It might have been a risk worth taking. Keen to avoid that, Activision looked at other business models. Free-to-play was probably the wrong fit for this kind of game (you could make it work, and I wonder if the preponderance of cosmetic items serving no gameplay purpose suggests that F2P was considered at some point in development, but the game’s audience is pretty much as core-gamer as it gets and F2P would have been an extraordinary risk). Thus, the DLC model was arrived at; but I can’t help the feeling that in avoiding the risk of other models, Activision has chosen the worst of all worlds, a business model that practically demands overpriced content packs and guarantees a rapid drop-off in DLC sales due to the doomed strategy of demanding that customers make a proactive choice to pay every few months.
I could be mistaken; perhaps Activision and Bungie never planned to have more than a handful of content updates for Destiny, and won’t be unhappy at all if customer numbers drop off rapidly with each subsequent DLC pack; perhaps there was never any intention to keep releasing DLC packs after the middle of next year, with the intention of ramping up on Destiny 2 at that point instead. I hope that isn’t the case, though, because that would feel very much like a fatal error for the burgeoning franchise. Many players are currently very forgiving of the flaws in Destiny’s weak MMO content, its metagame and its poorly fleshed out storytelling and world-building, simply because they are used to the idea that MMOs are flawed at launch and gradually build themselves into something much more in-depth and interesting.
If it transpires that Activision’s actual plan for Destiny is to launch a handful of new dungeons and missions, filling in few if any of these gaps, and then move on to a brand new game in the franchise, it’s going to do something no new franchise can afford to do; it’s going to deeply disappoint and anger the people who are presently its most enthusiastic evangelists. Yet looking at the business model, I’m not sure I can see this panning out any differently, even if Activision and Bungie presently harbour a more optimistic plan. If Destiny is to have a long enough tail to truly be a new “pillar” for Activision’s business, it may need some serious surgery on its business plan.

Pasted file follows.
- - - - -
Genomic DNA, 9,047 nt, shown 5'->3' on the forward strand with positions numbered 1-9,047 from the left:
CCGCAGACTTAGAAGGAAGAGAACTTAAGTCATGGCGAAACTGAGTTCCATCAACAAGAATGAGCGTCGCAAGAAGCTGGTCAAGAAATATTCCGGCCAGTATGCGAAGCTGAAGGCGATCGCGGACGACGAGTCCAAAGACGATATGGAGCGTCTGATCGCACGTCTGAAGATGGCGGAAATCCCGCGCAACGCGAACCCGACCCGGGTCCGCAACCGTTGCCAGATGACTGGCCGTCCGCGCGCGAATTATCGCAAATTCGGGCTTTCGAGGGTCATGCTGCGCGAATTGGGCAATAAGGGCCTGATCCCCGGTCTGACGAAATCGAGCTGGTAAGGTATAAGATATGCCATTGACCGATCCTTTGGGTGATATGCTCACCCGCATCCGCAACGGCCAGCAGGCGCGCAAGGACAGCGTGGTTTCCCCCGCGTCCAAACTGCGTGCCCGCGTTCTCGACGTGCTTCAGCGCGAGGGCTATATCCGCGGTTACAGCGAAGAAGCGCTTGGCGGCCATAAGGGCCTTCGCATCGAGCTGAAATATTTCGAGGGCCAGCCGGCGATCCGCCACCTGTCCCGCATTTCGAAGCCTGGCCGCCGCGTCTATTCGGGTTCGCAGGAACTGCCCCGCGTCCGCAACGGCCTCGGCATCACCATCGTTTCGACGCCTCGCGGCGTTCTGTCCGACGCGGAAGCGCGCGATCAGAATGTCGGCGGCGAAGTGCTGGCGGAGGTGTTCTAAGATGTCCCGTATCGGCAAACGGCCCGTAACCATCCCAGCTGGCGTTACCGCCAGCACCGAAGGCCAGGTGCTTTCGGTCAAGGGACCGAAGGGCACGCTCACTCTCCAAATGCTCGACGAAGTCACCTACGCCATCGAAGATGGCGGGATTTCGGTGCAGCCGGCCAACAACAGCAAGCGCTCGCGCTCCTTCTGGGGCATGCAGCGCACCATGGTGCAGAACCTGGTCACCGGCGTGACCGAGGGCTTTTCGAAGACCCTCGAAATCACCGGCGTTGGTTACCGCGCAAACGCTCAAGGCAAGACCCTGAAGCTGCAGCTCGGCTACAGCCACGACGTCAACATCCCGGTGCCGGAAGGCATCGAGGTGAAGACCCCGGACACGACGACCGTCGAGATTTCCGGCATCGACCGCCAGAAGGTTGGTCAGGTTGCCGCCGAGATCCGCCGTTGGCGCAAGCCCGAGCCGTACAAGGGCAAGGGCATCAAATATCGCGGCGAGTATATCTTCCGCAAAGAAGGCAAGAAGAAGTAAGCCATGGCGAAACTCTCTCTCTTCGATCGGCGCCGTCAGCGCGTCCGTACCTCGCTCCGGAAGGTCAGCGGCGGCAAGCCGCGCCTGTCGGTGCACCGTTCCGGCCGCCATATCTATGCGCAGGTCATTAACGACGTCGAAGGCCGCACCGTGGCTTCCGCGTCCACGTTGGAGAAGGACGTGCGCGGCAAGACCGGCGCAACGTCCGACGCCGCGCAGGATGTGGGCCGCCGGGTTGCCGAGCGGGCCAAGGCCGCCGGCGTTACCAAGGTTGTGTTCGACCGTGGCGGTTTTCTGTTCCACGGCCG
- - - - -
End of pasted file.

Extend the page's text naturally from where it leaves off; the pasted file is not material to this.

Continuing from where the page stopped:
Video game maker Nintendo Co Ltd will develop a device to monitor a user’s fatigue and map their sleep, Chief Executive Satoru Iwata said on Thursday, the first offering from the company’s newly created healthcare division.
The device will be co-created with U.S. firm ResMed Inc, which currently makes products to treat sleep disorders, and will be available in the financial year ending March 2016.
“By using our know-how in gaming… to analyse sleep and fatigue, we can create something fun,” Iwata said.
Nintendo, better known for its Mario video game franchise and Wii and Wii U consoles, has said it expects its healthcare division to turn a profit in 2015/2016. The company already offers fitness games on its Wii console, played with a motion sensor controller.
According to an image Iwata shared at a media conference, the device will be about the size of a hand and can be placed on a user’s bedside table. It will use microwave transmission sensors to track sleep, with the data collected used to help users cultivate healthy sleeping habits.
Iwata refused to discuss the company’s sales expectations for the new device beyond saying that it may be offered via a subscription service rather than a one-off purchase.
“We only start something new if we think we will be able to create a big market, but as I’m not able to discuss pricing plans and other details today I don’t think there’s much point in giving a figure for our projected scale,” he said.
The device was launched a day after Nintendo reported an unexpected quarterly profit, after hit games gave a boost to sales of its Wii U console.
The game might be inspired by a lot of games, but the basic idea is that you are the leader of a Stone Age tribe and you have guide your tribe through civilization and human history. The ability exists for you to form alliances, trade with friends, and raid your enemies.
Reynolds has not said what is next for the new Big Huge Games, but if DomiNations is successful, it could fund more complex projects for console or PC according to our sources.
November Xbox One update, explaining that it will throw a bucketful of new features into the console.
The firm polishes the console experience on a monthly basis and this month sees it swathe the device in tweaks and social networking positives.
Whether you use the console to browse the internet, talk to people, do social networking, watch television, or even play games, you will see some sort of improvement, according to spokeschap Major Nelson.